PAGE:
Google’s Chrome browser has hit version 90 on the beta side of things, highlighting some significant new features inbound. And, based on recent reports, the search giant is showing no signs of slowing down. At least not when it comes to new features.
Among the most notable of the new inclusions in the test channel, the company is improving AR support and copy-and-paste functionality. But that’s not all that’s in store for users of the world’s most popular browser. There are at least a few other user-facing features worth talking about as well.
For starters, Google will make video conferencing less demanding for users in terms of both connection and hardware. That’s via support for the AV1 encoder and optimizations using WebRTC. Both will improve connectivity and compression. And support for AV1 will theoretically work on connections with rates as low as 30kbps. That should equate to relatively massive gains in web apps such as Zoom, Google Meet, and others.
The search giant is also working to expand Device Attributes Web API that creates a more secure Enterprise environment via device information requests. And on adjustments to a picture class container to ensure smoother loading of images, with less jank caused by missized or misplaced images on load.
How are AR and copy-paste features improving with Chrome 90 Beta?
The more impactful of the big user-facing changes, conversely, is how Google wants to improve copy-and-paste functionality. Namely, it wants to make accessing files from the file system easier. For instance, Files on Chrome OS, Windows Explorer on Windows, or File Manager on mac. And, moreover, it wants to make them copy-able and paste-able.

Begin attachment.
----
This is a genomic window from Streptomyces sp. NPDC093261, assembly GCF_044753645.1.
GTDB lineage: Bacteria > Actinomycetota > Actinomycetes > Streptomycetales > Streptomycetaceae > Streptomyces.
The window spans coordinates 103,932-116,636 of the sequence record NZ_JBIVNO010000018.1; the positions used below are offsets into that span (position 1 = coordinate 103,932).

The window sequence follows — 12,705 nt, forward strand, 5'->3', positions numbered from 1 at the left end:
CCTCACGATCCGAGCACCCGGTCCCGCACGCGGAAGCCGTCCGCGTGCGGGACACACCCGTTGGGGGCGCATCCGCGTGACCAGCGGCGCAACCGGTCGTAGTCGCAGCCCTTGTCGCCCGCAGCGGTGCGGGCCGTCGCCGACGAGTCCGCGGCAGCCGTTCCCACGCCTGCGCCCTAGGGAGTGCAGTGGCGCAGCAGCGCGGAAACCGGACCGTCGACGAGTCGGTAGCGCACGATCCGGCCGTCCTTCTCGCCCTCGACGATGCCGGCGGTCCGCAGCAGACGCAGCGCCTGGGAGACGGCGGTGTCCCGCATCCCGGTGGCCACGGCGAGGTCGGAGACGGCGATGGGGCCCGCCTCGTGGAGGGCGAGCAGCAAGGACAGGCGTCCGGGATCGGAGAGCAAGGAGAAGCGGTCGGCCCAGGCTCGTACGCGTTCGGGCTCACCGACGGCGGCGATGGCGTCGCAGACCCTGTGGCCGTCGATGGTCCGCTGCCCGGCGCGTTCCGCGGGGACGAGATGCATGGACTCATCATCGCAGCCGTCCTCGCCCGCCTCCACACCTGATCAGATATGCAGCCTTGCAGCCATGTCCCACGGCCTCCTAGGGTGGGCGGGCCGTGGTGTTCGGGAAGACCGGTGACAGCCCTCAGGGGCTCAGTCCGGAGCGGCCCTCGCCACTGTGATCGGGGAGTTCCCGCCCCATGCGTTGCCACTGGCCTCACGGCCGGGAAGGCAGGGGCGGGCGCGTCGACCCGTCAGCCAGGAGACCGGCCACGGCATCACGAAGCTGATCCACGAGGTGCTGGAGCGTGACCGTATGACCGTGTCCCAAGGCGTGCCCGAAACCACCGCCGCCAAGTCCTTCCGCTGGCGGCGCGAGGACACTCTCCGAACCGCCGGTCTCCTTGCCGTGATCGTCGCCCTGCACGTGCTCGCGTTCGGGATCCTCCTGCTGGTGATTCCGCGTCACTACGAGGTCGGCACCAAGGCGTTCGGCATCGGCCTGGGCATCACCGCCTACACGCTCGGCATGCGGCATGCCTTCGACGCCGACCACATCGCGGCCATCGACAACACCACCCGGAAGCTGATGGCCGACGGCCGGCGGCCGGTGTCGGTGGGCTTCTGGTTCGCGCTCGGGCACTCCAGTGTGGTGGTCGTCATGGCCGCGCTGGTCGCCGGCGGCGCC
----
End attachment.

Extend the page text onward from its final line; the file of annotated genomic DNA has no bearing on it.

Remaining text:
While this feature is still stuck behind a flag, even in the beta channel, that would mean that users can copy and paste files from their file manager instead of having to drag-and-drop them for uploads. Or without using file picker pop-up windows.
On the AR front, Google is working to make AR features look better in its browser. The API that’s currently under testing would work similar to ARCore’s Environmental HDR, reportedly. That would allow lighting and shadow effects from the real-world impact AR elements generated and overlaid atop the real world. Google is also working to allow more depth information from the real-world to be used by online AR, via a new Depth API.
Falling in line with that change, Google is working to give web developers and apps access to gravity-related data. With GravitySensor API, developers could use that data to make motion-based apps and games work better. Although that feature is still currently tucked behind a flag as well.
When will these changes hit the stable channel?
Now, it goes without saying that anybody can gain access to these features right now by downloading the Chrome Beta app on desktop and mobile. But that doesn’t mean they’ll be exactly the same when they land on the standard, stable Chrome channel.
With regard to that release, that’s more difficult to say. An appearance in the beta for Chrome 90 doesn’t actually mean any given feature will arrive in Chrome 90. That’s slated to land on April 13. But, at the very least, this release does show what Google has planned at some point within the next few releases.